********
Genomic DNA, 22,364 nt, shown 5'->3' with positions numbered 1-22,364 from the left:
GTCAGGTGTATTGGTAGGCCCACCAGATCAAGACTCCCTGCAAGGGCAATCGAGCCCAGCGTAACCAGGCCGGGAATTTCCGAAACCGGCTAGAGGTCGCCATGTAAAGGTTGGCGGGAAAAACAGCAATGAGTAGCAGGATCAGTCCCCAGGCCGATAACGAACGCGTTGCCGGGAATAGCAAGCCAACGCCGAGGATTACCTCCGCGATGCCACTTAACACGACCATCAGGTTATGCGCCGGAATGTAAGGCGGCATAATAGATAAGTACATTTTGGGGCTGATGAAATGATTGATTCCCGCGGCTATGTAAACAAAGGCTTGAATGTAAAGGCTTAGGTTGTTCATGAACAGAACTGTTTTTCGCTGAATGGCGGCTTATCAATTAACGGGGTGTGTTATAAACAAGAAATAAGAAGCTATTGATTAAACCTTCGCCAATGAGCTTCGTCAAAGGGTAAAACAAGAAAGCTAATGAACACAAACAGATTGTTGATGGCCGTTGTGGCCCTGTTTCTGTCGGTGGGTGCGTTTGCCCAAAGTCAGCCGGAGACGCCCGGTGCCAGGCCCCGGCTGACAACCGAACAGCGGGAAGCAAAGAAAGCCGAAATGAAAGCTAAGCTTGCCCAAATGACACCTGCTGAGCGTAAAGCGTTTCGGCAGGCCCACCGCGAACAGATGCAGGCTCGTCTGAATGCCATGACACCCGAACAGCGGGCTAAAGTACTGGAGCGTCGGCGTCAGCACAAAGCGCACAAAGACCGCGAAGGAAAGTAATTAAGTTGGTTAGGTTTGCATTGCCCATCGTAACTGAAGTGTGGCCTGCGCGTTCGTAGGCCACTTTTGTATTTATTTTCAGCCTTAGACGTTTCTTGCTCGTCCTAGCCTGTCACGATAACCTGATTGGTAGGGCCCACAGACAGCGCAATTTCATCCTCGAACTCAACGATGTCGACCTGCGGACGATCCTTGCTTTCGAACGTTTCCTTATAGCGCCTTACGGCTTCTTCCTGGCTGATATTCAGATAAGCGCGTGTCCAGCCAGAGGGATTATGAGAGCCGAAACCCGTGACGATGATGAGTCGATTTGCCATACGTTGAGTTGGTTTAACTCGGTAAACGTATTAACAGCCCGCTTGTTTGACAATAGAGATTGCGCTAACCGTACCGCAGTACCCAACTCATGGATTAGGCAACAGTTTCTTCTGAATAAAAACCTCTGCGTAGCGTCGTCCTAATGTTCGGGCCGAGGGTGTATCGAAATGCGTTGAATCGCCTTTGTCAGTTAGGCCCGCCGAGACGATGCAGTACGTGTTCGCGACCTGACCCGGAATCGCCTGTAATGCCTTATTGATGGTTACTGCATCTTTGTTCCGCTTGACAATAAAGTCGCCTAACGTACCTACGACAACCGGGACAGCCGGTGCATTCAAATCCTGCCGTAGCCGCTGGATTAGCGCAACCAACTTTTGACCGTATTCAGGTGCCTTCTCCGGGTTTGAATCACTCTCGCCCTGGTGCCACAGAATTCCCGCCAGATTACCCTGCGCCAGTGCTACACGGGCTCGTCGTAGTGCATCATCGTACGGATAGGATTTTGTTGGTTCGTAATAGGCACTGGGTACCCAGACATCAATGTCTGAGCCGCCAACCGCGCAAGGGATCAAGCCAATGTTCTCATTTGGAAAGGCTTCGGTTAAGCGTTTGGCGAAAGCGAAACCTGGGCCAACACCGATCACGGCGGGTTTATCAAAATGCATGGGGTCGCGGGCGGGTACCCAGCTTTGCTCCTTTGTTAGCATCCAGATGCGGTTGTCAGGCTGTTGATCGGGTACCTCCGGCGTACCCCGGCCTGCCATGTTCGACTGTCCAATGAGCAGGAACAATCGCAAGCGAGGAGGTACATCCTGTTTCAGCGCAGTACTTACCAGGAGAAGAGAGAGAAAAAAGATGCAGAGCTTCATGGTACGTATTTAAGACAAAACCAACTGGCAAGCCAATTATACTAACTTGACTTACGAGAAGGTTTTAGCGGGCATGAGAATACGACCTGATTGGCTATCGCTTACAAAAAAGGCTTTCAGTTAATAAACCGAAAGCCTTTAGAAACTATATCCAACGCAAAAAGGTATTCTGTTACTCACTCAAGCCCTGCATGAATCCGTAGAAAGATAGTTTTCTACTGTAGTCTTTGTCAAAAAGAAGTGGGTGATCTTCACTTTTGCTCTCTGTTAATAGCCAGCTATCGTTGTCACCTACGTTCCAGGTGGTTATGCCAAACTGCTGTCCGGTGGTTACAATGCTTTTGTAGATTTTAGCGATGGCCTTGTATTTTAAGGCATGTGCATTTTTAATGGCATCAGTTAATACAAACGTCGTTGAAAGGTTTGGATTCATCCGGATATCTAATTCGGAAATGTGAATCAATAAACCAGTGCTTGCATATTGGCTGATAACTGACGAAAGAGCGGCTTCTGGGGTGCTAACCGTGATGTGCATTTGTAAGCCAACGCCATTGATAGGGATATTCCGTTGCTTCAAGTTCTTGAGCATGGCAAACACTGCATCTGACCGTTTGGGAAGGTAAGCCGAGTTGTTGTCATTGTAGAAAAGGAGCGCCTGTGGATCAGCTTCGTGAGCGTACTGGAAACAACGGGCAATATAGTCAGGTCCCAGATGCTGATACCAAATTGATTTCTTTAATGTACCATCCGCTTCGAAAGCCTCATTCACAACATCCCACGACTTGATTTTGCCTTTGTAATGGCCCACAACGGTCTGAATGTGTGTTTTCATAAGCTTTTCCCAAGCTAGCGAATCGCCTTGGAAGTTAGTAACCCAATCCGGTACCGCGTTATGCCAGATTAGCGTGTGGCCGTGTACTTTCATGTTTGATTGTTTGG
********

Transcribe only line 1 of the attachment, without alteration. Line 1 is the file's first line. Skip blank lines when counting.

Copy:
Genomic DNA, 22,364 nt, shown 5'->3' with positions numbered 1-22,364 from the left: